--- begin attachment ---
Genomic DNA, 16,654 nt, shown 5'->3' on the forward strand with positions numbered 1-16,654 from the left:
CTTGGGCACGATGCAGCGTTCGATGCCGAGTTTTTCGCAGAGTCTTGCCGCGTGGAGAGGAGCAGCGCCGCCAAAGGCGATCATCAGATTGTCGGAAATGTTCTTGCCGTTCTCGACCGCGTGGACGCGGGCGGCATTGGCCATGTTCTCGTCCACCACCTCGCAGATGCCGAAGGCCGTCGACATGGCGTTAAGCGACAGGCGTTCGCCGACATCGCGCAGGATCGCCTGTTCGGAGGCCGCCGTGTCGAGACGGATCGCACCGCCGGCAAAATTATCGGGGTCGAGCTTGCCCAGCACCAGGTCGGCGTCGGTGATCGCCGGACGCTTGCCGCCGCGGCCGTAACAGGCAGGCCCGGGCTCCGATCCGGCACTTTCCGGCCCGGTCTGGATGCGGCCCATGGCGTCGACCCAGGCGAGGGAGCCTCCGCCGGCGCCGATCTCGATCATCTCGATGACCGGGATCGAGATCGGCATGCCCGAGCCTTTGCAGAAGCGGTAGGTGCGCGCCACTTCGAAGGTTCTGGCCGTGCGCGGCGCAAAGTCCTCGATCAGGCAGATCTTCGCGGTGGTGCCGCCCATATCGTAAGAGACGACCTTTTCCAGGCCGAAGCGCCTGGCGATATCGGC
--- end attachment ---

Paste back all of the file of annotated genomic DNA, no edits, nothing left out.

Genomic DNA, 16,654 nt, shown 5'->3' on the forward strand with positions numbered 1-16,654 from the left:
CTTGGGCACGATGCAGCGTTCGATGCCGAGTTTTTCGCAGAGTCTTGCCGCGTGGAGAGGAGCAGCGCCGCCAAAGGCGATCATCAGATTGTCGGAAATGTTCTTGCCGTTCTCGACCGCGTGGACGCGGGCGGCATTGGCCATGTTCTCGTCCACCACCTCGCAGATGCCGAAGGCCGTCGACATGGCGTTAAGCGACAGGCGTTCGCCGACATCGCGCAGGATCGCCTGTTCGGAGGCCGCCGTGTCGAGACGGATCGCACCGCCGGCAAAATTATCGGGGTCGAGCTTGCCCAGCACCAGGTCGGCGTCGGTGATCGCCGGACGCTTGCCGCCGCGGCCGTAACAGGCAGGCCCGGGCTCCGATCCGGCACTTTCCGGCCCGGTCTGGATGCGGCCCATGGCGTCGACCCAGGCGAGGGAGCCTCCGCCGGCGCCGATCTCGATCATCTCGATGACCGGGATCGAGATCGGCATGCCCGAGCCTTTGCAGAAGCGGTAGGTGCGCGCCACTTCGAAGGTTCTGGCCGTGCGCGGCGCAAAGTCCTCGATCAGGCAGATCTTCGCGGTGGTGCCGCCCATATCGTAAGAGACGACCTTTTCCAGGCCGAAGCGCCTGGCGATATCGGC